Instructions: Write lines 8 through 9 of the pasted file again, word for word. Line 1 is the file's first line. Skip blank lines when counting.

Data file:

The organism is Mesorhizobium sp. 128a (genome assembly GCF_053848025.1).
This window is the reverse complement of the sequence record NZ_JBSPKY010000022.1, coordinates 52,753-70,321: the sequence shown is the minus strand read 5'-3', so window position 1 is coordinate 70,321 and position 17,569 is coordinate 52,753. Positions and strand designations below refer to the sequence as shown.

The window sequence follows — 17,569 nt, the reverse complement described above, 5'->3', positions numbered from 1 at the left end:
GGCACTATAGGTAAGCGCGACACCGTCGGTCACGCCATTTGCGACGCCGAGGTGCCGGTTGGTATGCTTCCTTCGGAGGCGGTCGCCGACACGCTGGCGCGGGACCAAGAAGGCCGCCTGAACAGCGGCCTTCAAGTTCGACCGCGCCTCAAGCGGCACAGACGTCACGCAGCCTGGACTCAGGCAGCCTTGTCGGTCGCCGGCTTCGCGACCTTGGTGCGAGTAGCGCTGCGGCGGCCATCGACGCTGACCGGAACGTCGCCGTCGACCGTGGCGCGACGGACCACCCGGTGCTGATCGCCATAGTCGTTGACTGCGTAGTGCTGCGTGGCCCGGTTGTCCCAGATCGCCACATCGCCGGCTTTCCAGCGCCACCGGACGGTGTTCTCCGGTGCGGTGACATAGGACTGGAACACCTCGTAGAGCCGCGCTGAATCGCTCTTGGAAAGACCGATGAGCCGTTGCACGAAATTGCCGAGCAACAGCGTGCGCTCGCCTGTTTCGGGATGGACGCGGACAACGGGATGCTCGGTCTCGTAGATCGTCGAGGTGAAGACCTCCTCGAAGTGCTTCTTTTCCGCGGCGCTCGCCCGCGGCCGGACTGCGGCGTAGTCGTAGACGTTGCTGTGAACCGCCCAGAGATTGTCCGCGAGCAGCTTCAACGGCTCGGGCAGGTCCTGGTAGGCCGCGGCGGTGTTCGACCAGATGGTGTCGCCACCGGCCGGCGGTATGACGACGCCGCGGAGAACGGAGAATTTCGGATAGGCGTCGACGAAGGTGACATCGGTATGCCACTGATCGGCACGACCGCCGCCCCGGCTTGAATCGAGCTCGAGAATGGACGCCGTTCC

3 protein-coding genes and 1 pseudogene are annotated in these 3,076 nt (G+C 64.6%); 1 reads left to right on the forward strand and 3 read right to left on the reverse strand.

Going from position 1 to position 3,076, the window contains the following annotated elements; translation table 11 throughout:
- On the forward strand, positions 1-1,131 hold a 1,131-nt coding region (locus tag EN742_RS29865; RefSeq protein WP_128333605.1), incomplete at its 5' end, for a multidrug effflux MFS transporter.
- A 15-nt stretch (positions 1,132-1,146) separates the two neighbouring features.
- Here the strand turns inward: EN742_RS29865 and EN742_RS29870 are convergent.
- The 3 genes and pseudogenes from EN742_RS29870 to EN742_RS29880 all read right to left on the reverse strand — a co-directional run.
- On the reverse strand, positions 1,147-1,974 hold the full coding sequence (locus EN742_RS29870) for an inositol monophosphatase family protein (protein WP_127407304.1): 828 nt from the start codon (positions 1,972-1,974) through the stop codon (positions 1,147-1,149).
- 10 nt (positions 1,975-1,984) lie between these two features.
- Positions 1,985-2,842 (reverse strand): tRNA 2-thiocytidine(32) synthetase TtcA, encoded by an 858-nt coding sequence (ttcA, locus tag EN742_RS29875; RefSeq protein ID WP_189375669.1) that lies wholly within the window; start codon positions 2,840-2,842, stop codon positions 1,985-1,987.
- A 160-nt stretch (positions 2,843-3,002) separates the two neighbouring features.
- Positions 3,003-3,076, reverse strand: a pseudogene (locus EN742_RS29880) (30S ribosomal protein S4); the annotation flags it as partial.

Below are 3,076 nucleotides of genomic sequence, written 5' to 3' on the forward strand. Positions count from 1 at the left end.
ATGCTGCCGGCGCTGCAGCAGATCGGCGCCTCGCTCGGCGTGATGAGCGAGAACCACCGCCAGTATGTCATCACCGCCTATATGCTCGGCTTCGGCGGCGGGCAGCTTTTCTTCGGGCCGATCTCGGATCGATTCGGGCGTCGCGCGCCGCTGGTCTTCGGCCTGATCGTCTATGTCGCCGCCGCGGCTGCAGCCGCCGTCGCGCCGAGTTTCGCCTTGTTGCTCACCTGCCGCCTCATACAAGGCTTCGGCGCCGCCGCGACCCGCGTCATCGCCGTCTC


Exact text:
- A 15-nt stretch (positions 1,132-1,146) separates the two neighbouring features.
- Here the strand turns inward: EN742_RS29865 and EN742_RS29870 are convergent.